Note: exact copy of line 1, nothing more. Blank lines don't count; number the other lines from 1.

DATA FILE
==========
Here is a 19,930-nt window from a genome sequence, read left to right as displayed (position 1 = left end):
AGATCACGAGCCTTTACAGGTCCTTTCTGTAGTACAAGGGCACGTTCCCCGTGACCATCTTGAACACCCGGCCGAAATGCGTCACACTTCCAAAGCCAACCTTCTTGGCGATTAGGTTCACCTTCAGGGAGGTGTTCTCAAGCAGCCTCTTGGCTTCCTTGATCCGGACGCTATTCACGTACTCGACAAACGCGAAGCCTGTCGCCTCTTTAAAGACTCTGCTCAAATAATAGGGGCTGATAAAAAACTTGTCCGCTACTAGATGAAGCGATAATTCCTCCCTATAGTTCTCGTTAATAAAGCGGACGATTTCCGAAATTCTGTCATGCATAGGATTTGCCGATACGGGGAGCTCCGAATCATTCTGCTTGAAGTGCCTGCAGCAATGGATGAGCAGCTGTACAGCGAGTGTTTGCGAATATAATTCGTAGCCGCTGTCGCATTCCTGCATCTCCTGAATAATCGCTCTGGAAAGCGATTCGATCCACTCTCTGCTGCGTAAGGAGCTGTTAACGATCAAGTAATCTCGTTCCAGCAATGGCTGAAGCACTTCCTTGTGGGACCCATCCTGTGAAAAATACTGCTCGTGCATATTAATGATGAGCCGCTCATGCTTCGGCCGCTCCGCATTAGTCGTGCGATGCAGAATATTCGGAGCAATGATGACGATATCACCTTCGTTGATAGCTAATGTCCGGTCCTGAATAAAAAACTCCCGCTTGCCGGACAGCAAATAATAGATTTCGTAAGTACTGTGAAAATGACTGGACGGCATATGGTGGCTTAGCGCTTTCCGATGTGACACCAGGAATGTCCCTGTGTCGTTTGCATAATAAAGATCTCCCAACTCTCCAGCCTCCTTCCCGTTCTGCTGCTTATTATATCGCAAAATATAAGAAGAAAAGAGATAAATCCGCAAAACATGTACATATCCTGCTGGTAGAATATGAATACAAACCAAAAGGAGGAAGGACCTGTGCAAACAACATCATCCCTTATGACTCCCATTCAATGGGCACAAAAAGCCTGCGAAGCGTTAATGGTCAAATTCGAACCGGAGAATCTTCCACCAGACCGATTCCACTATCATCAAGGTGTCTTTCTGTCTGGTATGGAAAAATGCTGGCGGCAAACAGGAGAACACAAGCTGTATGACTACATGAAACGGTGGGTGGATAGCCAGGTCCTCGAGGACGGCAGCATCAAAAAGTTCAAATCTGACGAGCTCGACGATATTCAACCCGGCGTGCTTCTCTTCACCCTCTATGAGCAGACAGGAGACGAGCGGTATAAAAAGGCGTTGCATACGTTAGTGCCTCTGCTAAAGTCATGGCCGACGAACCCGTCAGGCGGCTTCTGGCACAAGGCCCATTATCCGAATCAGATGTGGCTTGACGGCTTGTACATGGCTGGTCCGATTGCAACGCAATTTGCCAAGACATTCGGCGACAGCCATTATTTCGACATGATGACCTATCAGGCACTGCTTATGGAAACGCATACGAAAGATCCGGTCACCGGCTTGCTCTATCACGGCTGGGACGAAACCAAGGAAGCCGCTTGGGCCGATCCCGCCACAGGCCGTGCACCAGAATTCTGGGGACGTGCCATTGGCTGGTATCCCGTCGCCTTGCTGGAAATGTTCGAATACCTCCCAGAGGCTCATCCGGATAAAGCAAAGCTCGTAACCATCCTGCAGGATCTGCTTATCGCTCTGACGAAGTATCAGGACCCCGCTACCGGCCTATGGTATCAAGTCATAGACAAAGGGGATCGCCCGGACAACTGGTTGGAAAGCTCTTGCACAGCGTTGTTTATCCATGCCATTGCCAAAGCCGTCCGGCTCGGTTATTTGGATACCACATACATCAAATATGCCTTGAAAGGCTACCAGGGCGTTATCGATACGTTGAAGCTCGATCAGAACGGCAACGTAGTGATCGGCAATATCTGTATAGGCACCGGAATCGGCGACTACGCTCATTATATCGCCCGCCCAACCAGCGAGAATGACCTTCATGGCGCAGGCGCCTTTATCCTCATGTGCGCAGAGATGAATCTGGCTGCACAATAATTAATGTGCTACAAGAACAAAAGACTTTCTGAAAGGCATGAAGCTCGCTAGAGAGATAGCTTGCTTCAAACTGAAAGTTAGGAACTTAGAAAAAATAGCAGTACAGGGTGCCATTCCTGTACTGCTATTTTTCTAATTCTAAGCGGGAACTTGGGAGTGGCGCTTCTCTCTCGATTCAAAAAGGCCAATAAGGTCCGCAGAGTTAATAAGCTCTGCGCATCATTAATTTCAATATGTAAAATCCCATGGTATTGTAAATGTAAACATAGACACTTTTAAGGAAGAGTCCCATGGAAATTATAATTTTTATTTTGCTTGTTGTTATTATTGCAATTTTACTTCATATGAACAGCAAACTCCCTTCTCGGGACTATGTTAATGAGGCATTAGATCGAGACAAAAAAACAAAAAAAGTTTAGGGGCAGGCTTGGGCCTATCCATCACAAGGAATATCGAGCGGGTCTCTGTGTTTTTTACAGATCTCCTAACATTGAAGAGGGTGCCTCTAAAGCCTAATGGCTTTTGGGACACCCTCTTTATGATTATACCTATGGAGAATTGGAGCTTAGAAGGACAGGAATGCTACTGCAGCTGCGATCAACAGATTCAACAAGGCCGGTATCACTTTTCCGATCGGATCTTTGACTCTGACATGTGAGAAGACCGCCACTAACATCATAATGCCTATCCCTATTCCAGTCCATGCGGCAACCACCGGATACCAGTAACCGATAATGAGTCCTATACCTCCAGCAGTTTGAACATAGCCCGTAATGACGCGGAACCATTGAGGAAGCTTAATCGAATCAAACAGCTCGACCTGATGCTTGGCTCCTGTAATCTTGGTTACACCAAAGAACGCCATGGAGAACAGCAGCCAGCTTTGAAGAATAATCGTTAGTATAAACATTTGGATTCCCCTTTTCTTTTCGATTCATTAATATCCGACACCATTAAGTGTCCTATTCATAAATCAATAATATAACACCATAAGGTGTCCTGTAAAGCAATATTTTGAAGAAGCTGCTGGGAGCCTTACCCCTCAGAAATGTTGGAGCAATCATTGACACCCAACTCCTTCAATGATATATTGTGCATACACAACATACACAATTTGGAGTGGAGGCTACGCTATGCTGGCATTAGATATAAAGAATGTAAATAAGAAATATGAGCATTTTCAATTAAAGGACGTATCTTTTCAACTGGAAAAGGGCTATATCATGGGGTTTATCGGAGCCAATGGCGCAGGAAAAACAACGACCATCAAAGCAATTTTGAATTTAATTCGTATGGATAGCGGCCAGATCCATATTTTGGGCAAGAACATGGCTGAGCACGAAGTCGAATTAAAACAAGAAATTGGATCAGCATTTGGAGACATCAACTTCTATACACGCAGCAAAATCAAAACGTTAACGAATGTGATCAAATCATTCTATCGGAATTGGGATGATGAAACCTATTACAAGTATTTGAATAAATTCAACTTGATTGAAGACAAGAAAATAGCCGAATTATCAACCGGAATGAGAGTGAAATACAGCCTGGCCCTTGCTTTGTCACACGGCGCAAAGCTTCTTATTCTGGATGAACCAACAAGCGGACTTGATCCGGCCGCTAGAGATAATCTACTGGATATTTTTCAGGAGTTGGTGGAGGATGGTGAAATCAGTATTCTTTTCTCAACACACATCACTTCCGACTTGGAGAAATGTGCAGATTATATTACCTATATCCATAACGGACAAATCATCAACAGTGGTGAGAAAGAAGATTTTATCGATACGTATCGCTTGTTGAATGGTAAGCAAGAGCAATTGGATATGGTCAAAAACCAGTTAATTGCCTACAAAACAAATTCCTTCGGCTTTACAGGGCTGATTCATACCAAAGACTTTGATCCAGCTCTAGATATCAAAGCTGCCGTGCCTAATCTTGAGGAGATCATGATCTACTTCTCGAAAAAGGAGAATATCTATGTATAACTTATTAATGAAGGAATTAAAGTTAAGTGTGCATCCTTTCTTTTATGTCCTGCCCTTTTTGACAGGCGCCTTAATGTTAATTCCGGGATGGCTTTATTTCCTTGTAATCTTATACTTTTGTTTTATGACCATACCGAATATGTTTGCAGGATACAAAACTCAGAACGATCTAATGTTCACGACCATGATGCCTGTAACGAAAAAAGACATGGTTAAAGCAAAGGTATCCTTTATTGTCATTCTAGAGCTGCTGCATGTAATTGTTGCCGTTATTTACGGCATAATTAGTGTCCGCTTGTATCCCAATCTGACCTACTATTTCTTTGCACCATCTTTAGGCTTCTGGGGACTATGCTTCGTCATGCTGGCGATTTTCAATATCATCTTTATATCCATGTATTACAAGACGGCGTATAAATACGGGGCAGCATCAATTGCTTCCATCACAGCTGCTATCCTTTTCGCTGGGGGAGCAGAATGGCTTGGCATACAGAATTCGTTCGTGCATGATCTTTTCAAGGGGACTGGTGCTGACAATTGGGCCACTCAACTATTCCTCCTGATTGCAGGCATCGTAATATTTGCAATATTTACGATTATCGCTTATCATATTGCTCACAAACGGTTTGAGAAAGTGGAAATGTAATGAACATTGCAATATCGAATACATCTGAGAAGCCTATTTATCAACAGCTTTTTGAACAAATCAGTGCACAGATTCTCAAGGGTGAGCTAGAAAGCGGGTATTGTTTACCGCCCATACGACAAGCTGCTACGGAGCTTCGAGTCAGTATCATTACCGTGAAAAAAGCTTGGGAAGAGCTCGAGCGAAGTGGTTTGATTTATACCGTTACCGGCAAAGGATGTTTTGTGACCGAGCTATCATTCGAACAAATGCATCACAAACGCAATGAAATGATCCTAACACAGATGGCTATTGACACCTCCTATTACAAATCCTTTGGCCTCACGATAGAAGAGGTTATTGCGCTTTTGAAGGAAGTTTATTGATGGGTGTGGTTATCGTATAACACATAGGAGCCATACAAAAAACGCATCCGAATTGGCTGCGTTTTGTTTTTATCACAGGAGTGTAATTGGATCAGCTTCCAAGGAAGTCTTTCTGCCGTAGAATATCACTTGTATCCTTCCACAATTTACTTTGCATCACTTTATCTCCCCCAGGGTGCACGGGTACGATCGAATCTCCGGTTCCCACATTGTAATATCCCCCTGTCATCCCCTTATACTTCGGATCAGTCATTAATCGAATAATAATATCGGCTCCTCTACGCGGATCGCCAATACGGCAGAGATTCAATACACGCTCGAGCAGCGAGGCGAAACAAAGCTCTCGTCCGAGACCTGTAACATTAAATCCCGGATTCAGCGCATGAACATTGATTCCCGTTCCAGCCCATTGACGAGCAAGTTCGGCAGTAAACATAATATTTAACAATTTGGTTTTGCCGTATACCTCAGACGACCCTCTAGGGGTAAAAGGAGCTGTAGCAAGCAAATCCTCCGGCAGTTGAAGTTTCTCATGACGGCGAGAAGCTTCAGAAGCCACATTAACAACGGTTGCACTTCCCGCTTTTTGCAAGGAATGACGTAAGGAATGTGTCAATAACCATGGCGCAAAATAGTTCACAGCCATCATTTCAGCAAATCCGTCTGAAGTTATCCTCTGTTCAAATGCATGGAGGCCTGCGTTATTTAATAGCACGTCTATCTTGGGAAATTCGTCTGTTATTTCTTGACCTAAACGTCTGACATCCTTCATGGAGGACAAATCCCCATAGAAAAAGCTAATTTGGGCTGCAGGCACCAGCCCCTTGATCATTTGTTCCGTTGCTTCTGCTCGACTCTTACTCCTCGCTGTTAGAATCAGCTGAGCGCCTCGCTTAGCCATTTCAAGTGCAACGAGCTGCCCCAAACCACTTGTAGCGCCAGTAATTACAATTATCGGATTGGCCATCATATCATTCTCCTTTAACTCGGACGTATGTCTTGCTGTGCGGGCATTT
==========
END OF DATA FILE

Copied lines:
Here is a 19,930-nt window from a genome sequence, read left to right as displayed (position 1 = left end):